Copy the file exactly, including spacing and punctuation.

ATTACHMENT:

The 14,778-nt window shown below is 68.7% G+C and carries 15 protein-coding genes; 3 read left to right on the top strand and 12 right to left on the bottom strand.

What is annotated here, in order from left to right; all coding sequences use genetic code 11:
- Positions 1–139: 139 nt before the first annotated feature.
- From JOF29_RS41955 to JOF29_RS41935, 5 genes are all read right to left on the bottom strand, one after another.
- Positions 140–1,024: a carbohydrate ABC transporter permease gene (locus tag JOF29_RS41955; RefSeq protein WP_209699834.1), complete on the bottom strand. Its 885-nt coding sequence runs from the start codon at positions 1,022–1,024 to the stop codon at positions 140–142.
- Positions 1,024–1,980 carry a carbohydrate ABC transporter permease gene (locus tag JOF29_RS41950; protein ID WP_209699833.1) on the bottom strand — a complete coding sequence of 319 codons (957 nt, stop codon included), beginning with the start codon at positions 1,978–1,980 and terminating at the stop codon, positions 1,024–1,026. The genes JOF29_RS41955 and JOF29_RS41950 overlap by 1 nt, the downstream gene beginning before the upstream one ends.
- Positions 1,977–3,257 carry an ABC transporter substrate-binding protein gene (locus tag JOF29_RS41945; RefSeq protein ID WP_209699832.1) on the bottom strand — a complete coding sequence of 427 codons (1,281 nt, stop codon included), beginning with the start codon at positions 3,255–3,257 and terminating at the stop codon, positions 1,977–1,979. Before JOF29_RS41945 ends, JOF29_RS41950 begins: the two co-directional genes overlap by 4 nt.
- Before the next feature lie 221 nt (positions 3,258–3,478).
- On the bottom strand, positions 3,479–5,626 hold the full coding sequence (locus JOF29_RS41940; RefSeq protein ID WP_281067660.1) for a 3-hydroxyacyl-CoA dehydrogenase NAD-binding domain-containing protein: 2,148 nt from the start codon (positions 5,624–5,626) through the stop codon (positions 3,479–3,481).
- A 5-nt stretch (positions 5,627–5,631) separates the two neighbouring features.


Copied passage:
The 14,778-nt window shown below is 68.7% G+C and carries 15 protein-coding genes; 3 read left to right on the top strand and 12 right to left on the bottom strand.

What is annotated here, in order from left to right; all coding sequences use genetic code 11:
- Positions 1–139: 139 nt before the first annotated feature.
- From JOF29_RS41955 to JOF29_RS41935, 5 genes are all read right to left on the bottom strand, one after another.
- Positions 140–1,024: a carbohydrate ABC transporter permease gene (locus tag JOF29_RS41955; RefSeq protein WP_209699834.1), complete on the bottom strand. Its 885-nt coding sequence runs from the start codon at positions 1,022–1,024 to the stop codon at positions 140–142.
- Positions 1,024–1,980 carry a carbohydrate ABC transporter permease gene (locus tag JOF29_RS41950; protein ID WP_209699833.1) on the bottom strand — a complete coding sequence of 319 codons (957 nt, stop codon included), beginning with the start codon at positions 1,978–1,980 and terminating at the stop codon, positions 1,024–1,026. The genes JOF29_RS41955 and JOF29_RS41950 overlap by 1 nt, the downstream gene beginning before the upstream one ends.
- Positions 1,977–3,257 carry an ABC transporter substrate-binding protein gene (locus tag JOF29_RS41945; RefSeq protein ID WP_209699832.1) on the bottom strand — a complete coding sequence of 427 codons (1,281 nt, stop codon included), beginning with the start codon at positions 3,255–3,257 and terminating at the stop codon, positions 1,977–1,979. Before JOF29_RS41945 ends, JOF29_RS41950 begins: the two co-directional genes overlap by 4 nt.
- Before the next feature lie 221 nt (positions 3,258–3,478).
- On the bottom strand, positions 3,479–5,626 hold the full coding sequence (locus JOF29_RS41940; RefSeq protein ID WP_281067660.1) for a 3-hydroxyacyl-CoA dehydrogenase NAD-binding domain-containing protein: 2,148 nt from the start codon (positions 5,624–5,626) through the stop codon (positions 3,479–3,481).
- A 5-nt stretch (positions 5,627–5,631) separates the two neighbouring features.